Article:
Forces Of Attraction

From the fjords of Norway emerges a spell-binding storyteller with the voice of a fallen angel and an echoing lap guitar. gets enchanted by Even Johansen, the man they call Magnet

When Even Johansen was a sickly, anaemic young boy, his father took him to see a half-Indian, half-Chinese Rock n’Roll doctor. With a special ink, he tattooed a picture of a magnet onto Even’s arm. After fainting from the pain, Even woke up cured, the magnet drawing iron into his mineral-depleted bloodstream.

"Some [of my] songs are autobiographical, but I’m not a big fan of something that is always completely autobiographical, there needs to be a bit of truth in every lie." With this, a very healthy real-life Magnet offers me a wry smile and sips his coffee. So surely, I ask him, there must be a pinch of salt taken with all of his stories, including tattoo artist doctors? "No that’s true," he nods. "It works as well." I don’t ask to see the tattoo. I don’t need to.

Story-telling, I’d hazard a guess, went out of fashion musically a long time ago. It comes as a pleasant surprise, therefore, to find a singer and a song-writer who doesn’t merely buck the trend, but wraps it in a breathy, soulful voice, a smattering of spine-tingling licks and loops and swoons it off to bed. As we are speaking, the finishing touches are being made to his first official UK album, ‘On Your Side’. However, the story of Magnet began several years ago, when the first fruit of his labours was born. Called ‘Quiet and Still’, it was a close, intimate album, displaying some of Even’s innermost thoughts, and a very apparent love of American Country…and Westerns.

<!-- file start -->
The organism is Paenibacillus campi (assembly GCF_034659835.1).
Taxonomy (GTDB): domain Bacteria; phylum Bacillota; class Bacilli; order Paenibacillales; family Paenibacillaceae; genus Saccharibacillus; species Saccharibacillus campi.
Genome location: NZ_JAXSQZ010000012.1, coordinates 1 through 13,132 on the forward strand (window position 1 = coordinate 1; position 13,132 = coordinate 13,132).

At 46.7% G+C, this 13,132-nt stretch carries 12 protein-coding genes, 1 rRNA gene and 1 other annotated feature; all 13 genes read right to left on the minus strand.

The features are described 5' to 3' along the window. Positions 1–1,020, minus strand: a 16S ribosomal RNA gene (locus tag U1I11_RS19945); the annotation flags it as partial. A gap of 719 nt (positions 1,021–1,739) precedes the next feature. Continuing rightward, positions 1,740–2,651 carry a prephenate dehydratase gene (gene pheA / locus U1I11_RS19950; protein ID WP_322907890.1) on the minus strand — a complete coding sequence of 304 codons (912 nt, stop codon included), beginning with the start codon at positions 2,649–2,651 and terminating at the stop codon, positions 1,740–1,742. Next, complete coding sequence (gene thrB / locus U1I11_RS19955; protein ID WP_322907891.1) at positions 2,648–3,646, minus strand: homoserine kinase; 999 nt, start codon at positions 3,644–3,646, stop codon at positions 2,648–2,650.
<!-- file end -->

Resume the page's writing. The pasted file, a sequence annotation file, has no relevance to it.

"How can you not like Westerns?" Even asks incredulously, his eyes starting to light up. "Clint Eastwood’s probably my biggest hero of all time!" Suddenly animated, he stops nervously fiddling with his lighter and starts warming to his cause. "The music in these films as well is perfect, the way it’s written and directed, the way it’s all so far fetched… I think it’s something to do with the drama in those films, it’s incredibly dramatic, everything builds and peaks at the same time, musically, and the way it looks. You’ve got the close-ups, and the BAOWWW! twangs from the guitar. Everything’s peaking at the same time, and that’s a good thing, trying to get everything to peak at the same time, I think there’s an element of that in what I do." Nowhere is this more apparent than in recent single, ‘The Day We Left Town,’ an old romantic love story featuring Magnet’s ubiquitous hero and heroine burning down their stifling town and escaping into the sun to live happily ever-after. A truly astonishing song, beginning with the wistful humming of a choir lifted straight off the set of a 1950’s Western, and exploding into a heart-melting opus of splintered snare drums and soaring strings, it’s one of the stand out tracks on the new album.